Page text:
State officials hold back Louisville plans for violence intervention
Louisville Metro Council members are asking why so few of the people associated with groups behind the city’s deadly violence are participating in a plan to end that violence.
Group Violence Intervention (GVI) was promoted as way to reduce shootings and the deaths that follow. To work, it needs the involvement of people from groups associated with the violence to participate in “call-ins,” which are meetings with local leaders and law enforcement.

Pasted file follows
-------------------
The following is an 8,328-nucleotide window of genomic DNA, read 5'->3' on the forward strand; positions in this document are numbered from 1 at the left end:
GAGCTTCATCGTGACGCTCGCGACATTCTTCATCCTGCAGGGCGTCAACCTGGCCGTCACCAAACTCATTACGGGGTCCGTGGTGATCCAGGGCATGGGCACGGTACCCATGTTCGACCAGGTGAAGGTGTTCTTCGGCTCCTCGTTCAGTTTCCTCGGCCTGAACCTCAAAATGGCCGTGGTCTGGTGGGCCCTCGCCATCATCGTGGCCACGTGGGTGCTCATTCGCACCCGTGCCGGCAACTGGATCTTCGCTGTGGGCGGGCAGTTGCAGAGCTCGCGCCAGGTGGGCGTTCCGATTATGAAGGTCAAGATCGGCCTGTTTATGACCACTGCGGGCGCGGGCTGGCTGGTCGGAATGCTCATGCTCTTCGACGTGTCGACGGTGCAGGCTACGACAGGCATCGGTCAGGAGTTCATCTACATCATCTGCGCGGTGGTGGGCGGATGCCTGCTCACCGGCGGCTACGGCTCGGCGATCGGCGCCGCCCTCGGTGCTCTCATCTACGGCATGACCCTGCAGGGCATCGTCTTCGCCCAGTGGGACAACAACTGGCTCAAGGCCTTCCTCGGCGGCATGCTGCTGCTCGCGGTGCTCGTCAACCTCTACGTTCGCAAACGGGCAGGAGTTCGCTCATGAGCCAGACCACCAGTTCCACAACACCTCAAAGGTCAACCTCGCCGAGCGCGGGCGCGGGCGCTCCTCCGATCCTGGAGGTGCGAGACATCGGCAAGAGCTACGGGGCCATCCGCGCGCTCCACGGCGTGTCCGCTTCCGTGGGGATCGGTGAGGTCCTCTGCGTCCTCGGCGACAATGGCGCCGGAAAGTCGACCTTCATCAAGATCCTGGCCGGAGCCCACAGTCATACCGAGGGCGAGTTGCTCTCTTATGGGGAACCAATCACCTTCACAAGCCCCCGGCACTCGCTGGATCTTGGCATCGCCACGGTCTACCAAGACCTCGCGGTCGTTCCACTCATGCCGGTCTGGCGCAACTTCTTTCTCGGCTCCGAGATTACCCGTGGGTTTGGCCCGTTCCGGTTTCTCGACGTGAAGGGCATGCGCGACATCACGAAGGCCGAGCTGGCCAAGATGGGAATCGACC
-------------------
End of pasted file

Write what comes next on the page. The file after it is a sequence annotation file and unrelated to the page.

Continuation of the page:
“The city’s working it hard, the office of safe and healthy neighborhoods is working it hard, the police department’s working it hard, local P&P (probation and parole) is working it hard,” Josh Crawford, Criminal Justice Initiatives Director for the George Center for Opportunity said. “But without that mechanism to actually make sure the people are there, you can work it as hard as you want and you’re not going to get the results you want without that mechanism.” A representative of Department of Probation and Parole was present at a special metro council meeting Thursday. But Deputy Commissioner Lisa Lamb, who was scheduled to attend, cancelled. The Metro Council committee chairman Mark Fox called the absence, ‘disappointing.’”